The most successful of these additions was a solo for Sybil herself, ‘The Colonel of the Crimson Hussars’. A blatantly simple and march-rhythmically sticking number, made to measure, it was not, however, of the same quality as the piece it replaced (‘Volt egy hercegnö’). Several of Jacobi’s best lighter, rhythmic numbers also went under the knife, and Cawthorn performed a number (‘I Can Dance with Everybody But My Wife’) which he had himself written with John Golden. But Sybil proved indestructible enough to be received with raves (‘an instantaneous success’, ‘it exhausts commedatory adjectives’, ‘the best musical production in five years’ &c) and proved a considerable success in Charles Frohman’s production at Broadway’s Liberty Theater (168 performances), on the road, and in a quick revival at the Empire (28 August 1916).
After Fedák and Sanderson, another of the most outstanding stars of the contemporary musical theatre took up the rôle of Sybil when the first German-language performances (ad Robert Bodanzky) appeared after the war. Fritzi Massary and Guido Thielscher introduced the piece in Berlin and the diva then took it to Vienna, where it was performed for a successful season at the Wiener Stadttheater with Massary (and later Ida Russka) playing alongside Hubert Marischka as the Duke, Viktor Flemming as Petrov and Emil Guttmann as Poire. The show was later given a further 26 performances at the Theater an der Wien.
If Britain was slow in producing Sybil, it was not wholly because of anti-Germanic feeling in the wake of the war, but also because of a log-jam of success. Robert Evett had bought the rights to the piece early on in order to star José Collins as Sybil, and Harry Graham had duly prepared his adaptation, but the continuing popularity of Miss Collins’s current vehicles, The Maid of the Mountains and A Southern Maid, retarded the show’s production in London, and thus Graham’s version was seen on Broadway long before Evett was able to find it stage room in England. When Sybil did finally arrive at Daly’s Theatre, in what now looked like a revised version of the American version, some seven years after the original Budapest production, it showed it had been worth the waiting for. It proved a magnificent vehicle for Miss Collins and ran from February to Christmas (347 performances) being removed only to allow a farewell season of The Maid prior to Evett and Miss Collins’s departure from Daly’s.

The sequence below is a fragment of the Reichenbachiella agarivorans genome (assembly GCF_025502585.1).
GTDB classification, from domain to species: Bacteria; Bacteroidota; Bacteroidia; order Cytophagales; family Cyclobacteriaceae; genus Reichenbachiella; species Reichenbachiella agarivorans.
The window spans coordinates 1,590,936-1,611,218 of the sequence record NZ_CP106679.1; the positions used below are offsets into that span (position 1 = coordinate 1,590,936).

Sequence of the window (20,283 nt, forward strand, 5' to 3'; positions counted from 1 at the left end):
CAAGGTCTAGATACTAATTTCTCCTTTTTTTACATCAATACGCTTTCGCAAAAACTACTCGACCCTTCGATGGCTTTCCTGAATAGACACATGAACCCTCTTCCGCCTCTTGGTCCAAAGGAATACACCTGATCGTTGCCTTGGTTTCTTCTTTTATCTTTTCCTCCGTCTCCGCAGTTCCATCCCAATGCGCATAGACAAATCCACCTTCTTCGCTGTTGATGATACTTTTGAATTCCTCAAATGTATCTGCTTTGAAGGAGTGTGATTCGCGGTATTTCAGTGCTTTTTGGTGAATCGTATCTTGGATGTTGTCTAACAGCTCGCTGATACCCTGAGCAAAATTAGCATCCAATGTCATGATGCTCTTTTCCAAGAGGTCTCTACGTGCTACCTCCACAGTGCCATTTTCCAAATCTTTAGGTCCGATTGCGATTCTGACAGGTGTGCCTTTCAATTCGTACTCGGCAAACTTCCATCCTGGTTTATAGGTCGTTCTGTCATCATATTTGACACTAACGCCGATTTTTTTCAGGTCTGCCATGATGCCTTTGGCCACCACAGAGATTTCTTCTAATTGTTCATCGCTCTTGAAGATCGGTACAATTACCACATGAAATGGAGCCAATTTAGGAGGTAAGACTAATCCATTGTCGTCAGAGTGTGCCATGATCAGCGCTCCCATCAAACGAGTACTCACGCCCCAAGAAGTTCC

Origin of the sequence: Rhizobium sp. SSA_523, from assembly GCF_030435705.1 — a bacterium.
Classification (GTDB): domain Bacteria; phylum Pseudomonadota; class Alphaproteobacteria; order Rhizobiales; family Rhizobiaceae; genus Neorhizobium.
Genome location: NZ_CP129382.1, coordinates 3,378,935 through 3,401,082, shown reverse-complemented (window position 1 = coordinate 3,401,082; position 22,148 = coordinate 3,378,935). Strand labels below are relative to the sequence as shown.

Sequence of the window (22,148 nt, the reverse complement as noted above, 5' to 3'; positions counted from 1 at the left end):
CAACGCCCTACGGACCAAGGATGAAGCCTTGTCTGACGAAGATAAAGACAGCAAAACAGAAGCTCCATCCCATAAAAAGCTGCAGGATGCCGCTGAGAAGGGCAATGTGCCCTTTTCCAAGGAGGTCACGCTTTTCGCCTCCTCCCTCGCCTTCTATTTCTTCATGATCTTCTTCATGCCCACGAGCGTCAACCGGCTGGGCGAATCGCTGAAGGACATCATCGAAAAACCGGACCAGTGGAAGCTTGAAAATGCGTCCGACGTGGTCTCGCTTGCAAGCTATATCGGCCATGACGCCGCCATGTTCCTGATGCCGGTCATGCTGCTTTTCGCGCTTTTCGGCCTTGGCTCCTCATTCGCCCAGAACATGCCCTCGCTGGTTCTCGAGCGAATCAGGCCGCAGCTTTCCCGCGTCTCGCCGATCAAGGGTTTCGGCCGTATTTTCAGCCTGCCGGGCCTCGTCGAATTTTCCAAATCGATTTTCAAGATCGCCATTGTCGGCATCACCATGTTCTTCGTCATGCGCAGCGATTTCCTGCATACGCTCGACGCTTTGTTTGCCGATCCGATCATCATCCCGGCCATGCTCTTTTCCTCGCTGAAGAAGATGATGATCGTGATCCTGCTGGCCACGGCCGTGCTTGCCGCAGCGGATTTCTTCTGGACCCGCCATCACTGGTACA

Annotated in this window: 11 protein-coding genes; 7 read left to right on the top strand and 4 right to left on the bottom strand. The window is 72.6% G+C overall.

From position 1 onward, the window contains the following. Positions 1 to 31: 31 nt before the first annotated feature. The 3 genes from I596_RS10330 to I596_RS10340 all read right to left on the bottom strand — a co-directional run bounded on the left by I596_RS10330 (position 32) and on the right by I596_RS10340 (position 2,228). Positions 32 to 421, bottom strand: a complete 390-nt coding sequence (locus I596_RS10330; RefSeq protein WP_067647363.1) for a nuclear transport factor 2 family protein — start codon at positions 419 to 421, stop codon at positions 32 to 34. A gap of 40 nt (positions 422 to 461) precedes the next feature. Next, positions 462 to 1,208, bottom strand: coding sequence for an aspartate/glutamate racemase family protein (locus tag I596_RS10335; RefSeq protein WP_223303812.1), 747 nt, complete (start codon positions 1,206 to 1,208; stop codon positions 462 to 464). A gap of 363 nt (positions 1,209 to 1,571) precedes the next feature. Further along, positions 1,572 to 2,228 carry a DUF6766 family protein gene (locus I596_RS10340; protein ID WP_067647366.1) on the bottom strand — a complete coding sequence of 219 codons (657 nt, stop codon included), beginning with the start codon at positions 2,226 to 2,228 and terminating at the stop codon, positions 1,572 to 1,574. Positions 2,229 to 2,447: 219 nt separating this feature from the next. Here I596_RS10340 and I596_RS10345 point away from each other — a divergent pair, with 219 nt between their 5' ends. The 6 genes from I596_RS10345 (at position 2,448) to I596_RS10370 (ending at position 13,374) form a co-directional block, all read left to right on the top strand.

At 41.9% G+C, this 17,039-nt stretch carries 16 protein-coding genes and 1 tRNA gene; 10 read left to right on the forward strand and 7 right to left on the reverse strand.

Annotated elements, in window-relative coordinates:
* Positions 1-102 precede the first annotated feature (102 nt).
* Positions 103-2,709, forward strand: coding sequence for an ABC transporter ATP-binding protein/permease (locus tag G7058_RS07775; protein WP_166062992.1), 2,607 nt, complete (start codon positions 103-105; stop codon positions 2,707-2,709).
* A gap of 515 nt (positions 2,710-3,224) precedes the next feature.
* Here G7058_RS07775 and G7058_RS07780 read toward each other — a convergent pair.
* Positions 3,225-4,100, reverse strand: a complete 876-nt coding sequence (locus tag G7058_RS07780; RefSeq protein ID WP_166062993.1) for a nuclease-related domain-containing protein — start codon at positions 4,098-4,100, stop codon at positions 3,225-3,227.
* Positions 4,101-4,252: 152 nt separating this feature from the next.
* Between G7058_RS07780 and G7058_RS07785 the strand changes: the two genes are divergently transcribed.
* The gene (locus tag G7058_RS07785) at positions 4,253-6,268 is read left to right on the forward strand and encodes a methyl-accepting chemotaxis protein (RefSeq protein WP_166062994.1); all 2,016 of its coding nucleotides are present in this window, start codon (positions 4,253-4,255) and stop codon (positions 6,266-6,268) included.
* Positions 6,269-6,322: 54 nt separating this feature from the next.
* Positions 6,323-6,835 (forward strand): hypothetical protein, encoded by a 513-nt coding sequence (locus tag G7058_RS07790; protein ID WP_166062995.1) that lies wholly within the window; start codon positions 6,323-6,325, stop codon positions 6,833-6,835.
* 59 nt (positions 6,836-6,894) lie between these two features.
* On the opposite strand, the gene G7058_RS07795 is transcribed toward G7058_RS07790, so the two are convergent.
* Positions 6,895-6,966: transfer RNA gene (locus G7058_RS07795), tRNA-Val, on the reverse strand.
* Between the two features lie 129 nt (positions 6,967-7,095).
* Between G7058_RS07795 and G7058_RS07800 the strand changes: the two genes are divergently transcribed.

Miss Collins’s Australian ‘double’, Gladys Moncrieff, was Sybil in her native country, with Claude Flemming, Leslie Holland, Robert Chisholm, Arthur Stigant (performing Cawthorn’s song), Ethel Morrison and Clarice Hardwick supporting through an excellent original run of 11 weeks in Melbourne and a further ten in Sydney (Her Majesty’s Theatre 8 February).
In Hungary, Szibill has remained in the standard repertoire and has been produced at Budapest’s Fövárosi Operettszinház in 1932 (23 April), 1945 (21 December), and in 1972 (21 January) as well as, most recently, at Györ (1992), Tatabánya (1993), Pécs (1994), Szolnok (1994), Kecskemét (1996) and Debrecen in 1997.
USA: Liberty Theater Sybil 10 January 1916; Austria: Wiener Stadttheater 12 February 1919; Germany: Metropoltheater October 1919; UK: Prince’s Theatre, Manchester 26 December 1920, Daly’s Theatre, London 19 February 1921; Australia: Theatre Royal, Adelaide 9 June 1923, Her Majesty’s Theatre, Melbourne 23 June 1923